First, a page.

Nice at first glance to see (via HAC News) that the Justice Department helped prepare a report on "Alternatives to Criminalization" of homelessness, together with the U.S. Interagency Council on Homelessness.
Except the recommendations, in a report called "Searching Out Solutions" (ick, that awful word "solutions") are strikingly status quo:
1) To give people more services so they aren't homeless in the first place. (So, yep, 24-hour access to unlimited shelter space would sure be a nice start. So would more cheap places to live. Yep. Show us the money.) Or,
2) To engage in "collaboration between service providers and law enforcement regarding outreach" with help from, inter alia, "behavioral health professionals" (ugh, what a chilling euphemism for counselors), so that people are talked into accepting prescribed services instead of getting arrested. Or,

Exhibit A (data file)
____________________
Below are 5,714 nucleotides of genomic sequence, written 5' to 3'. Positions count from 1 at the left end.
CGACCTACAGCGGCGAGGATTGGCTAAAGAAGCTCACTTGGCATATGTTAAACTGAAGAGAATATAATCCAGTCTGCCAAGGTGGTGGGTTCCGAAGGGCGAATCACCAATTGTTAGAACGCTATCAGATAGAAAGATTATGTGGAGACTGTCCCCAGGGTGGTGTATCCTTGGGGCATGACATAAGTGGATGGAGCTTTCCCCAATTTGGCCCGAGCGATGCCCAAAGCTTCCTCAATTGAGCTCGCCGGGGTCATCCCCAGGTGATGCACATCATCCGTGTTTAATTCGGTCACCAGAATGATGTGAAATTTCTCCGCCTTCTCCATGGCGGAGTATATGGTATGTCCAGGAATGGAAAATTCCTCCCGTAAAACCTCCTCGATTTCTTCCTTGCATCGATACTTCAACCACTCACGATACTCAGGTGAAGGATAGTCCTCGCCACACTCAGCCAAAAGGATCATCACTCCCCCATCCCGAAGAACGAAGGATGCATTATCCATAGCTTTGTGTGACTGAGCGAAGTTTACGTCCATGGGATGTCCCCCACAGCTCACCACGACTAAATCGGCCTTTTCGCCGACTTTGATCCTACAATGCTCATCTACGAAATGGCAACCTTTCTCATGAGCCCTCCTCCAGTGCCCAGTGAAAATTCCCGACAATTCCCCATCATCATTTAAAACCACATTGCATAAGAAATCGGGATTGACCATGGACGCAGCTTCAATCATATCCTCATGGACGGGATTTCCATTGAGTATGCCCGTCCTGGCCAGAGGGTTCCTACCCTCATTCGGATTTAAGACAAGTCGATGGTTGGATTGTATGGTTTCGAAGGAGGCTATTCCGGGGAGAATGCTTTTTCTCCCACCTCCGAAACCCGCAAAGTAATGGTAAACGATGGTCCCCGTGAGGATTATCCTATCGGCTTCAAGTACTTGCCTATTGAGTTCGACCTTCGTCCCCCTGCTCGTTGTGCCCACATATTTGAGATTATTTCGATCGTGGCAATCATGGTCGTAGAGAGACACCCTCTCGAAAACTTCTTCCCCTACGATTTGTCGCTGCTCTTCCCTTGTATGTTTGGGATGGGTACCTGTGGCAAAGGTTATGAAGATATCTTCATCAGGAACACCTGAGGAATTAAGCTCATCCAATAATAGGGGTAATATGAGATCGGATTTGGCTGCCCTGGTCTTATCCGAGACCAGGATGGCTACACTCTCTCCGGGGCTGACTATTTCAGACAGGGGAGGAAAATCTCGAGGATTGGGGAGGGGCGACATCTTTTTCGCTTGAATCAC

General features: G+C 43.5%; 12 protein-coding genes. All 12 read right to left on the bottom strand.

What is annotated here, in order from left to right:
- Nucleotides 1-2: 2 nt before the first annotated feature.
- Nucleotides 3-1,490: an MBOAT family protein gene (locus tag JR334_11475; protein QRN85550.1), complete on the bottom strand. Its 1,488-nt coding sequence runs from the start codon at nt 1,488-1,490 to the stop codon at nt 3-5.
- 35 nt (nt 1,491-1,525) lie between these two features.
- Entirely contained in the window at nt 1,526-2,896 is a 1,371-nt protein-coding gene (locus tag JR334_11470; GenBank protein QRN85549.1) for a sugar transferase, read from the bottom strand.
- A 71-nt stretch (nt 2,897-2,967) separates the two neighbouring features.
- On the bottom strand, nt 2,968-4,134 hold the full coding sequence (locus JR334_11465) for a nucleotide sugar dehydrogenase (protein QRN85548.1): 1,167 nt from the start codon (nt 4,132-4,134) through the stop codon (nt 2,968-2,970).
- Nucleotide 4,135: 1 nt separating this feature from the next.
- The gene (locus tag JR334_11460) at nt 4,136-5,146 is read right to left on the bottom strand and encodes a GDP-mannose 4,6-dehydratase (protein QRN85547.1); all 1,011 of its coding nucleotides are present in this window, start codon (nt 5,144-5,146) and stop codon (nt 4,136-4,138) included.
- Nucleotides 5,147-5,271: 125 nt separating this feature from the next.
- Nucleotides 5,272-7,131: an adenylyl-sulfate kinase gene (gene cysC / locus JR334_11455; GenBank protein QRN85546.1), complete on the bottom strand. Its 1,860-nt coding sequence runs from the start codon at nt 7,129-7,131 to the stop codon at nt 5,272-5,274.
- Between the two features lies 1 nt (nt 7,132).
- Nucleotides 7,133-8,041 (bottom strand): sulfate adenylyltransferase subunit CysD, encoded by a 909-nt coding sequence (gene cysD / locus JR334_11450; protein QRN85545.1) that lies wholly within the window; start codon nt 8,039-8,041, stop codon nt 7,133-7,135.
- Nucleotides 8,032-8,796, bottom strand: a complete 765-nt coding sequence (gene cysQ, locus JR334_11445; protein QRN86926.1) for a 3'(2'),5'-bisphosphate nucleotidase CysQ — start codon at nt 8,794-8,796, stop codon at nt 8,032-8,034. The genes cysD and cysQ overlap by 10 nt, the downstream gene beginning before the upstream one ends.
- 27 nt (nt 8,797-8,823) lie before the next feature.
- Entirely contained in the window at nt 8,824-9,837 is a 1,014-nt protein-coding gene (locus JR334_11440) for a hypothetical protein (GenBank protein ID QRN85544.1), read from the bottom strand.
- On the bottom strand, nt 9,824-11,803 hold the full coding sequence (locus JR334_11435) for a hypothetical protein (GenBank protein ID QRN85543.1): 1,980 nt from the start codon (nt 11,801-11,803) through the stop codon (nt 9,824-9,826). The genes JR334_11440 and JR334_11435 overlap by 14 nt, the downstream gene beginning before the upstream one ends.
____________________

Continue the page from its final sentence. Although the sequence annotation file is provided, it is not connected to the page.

3) To set up "alternative justice system strategies," such as special courts or citation dismissal programs so people who have been arrested get serviced in lieu of punishment, or at least so they get to atone (for what exactly?) through community service diversion programs instead of ending up with criminal records. (Really there is some good language here about helping people with "re-entry" as they emerge from imprisonment. That's good. Nothing more vulnerable than a newly released prisoner. But how about arranging to drag fewer people into the criminal-law meatgrinder in the first place?)
None of these ideas under discussion would change the actual laws prohibiting things that people do when they are homeless, like sleeping or sitting down. All of these ideas still allow people to be threatened with arrest for being homeless if the "services" that they are told that they need don't meet their actual needs. None of this discussion considers the strong likelihood that, if people arrested for crimes of homelessness received a uniformly vigorous defense in court, a good bit of the time they would be acquitted of their charges as a matter of justice, not diverted to improving programs as a matter of mercy.
We're not Hungary. But this is not great.
Have to say the report does contain a good phrase for the lexicon: "'Acts of living' laws." It's better than the San Francisco official phrase, "Quality of life offenses."